Exploring the micromotivations (Williams, 1979, 1988; Aguiar, 1991) or internal reasons (Williams, 1979; Lupia, McCubbins, & Popkin, 2000) that mold public preferences for either democracy or authoritarianism, this paper aims to discuss the types of rationality that lie behind people’s choices in survey studies in Latin America. From this perspective, we examine the balance between survey respondents’ evaluation of democratic government and their views of the efficacy of democracy to solve their country’s problems, and their joint impact on the molding of citizens’ preferences for a particular type of government. Results show that satisfaction with how democratic government performs stands out as one of the reasons underlying individuals’ preferences for democracy. Also the belief that democracy does not solve the problems significantly determines the people’s choice. Conclusions favor the hypothesis that, in the region, a utilitarian rationality prevails over an axiological rationality (Weber, 1922; Boudon, 1996) in the way citizens form preferences for or against democracy.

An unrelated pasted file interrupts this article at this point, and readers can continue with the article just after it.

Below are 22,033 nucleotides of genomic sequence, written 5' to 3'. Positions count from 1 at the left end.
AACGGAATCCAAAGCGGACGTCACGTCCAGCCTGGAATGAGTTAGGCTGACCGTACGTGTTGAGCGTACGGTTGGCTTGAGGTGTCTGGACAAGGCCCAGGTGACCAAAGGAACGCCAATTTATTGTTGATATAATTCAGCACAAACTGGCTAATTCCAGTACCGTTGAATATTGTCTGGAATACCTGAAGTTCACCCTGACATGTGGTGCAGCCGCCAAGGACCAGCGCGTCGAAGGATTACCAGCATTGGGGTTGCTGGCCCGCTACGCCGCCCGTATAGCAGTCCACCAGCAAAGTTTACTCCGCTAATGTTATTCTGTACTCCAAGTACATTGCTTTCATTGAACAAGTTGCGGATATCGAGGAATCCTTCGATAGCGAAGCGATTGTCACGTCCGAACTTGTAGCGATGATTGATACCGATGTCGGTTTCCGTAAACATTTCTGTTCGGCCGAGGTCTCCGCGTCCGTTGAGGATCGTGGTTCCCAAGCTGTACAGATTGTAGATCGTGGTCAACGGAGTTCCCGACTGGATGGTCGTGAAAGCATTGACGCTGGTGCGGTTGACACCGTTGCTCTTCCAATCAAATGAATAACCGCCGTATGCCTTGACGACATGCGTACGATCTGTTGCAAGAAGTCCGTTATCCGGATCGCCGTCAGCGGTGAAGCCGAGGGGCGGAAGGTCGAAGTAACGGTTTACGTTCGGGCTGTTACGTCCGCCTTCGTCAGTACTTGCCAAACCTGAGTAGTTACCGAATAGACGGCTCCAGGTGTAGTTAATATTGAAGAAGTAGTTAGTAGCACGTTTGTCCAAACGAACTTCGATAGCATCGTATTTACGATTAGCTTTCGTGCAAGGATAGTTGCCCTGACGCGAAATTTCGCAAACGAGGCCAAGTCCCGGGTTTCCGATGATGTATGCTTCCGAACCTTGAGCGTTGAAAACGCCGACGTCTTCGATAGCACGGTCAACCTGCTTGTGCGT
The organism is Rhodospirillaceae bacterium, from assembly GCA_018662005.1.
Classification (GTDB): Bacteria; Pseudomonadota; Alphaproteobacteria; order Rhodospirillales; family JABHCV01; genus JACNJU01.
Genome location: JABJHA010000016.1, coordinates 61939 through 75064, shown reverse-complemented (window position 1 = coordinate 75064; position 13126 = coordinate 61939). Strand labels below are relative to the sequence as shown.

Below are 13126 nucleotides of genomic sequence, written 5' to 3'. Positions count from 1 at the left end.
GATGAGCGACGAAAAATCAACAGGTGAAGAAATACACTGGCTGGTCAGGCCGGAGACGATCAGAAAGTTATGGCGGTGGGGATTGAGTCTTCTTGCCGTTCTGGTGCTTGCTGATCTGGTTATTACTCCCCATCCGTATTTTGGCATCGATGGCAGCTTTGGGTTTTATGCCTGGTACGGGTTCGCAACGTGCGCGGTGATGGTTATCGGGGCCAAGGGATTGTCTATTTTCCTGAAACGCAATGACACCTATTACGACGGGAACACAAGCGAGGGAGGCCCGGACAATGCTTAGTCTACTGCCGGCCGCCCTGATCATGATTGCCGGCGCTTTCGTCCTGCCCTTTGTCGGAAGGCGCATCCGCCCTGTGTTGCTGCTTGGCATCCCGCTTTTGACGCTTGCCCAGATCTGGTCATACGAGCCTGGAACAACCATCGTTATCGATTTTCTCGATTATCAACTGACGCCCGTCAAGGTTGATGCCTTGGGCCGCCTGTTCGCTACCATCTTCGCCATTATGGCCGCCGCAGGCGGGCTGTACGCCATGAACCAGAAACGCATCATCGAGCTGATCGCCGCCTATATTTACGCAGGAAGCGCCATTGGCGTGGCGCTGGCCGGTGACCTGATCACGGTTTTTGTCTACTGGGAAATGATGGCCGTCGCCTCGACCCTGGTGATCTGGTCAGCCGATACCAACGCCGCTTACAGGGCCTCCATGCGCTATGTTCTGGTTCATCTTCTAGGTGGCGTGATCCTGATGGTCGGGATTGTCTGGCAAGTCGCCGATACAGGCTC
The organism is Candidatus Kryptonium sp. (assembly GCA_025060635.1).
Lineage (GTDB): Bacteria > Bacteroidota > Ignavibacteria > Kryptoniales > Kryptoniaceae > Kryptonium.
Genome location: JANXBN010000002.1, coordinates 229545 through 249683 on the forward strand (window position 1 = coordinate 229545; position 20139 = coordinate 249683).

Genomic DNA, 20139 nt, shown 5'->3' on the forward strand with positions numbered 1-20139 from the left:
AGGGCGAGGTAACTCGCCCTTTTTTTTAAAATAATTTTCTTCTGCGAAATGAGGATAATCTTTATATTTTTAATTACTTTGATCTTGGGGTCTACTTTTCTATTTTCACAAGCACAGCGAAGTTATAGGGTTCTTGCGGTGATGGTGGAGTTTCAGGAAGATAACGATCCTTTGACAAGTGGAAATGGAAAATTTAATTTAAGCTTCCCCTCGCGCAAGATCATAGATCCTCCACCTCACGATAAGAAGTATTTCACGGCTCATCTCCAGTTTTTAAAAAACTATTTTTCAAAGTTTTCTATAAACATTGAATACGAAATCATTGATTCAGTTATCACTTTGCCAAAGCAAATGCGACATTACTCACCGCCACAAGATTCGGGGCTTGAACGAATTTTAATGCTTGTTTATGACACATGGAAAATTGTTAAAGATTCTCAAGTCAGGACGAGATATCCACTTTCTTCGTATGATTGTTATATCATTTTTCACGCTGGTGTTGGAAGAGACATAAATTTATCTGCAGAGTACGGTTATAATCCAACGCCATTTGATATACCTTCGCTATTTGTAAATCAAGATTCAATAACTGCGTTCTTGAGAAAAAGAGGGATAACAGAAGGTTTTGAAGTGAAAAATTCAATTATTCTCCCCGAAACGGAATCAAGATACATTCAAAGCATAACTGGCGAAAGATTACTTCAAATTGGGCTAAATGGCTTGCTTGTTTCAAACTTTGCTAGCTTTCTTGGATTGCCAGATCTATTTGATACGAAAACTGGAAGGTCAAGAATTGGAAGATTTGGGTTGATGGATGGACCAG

Available at: http://works.bepress.com/rodolfo_sarsfield/2/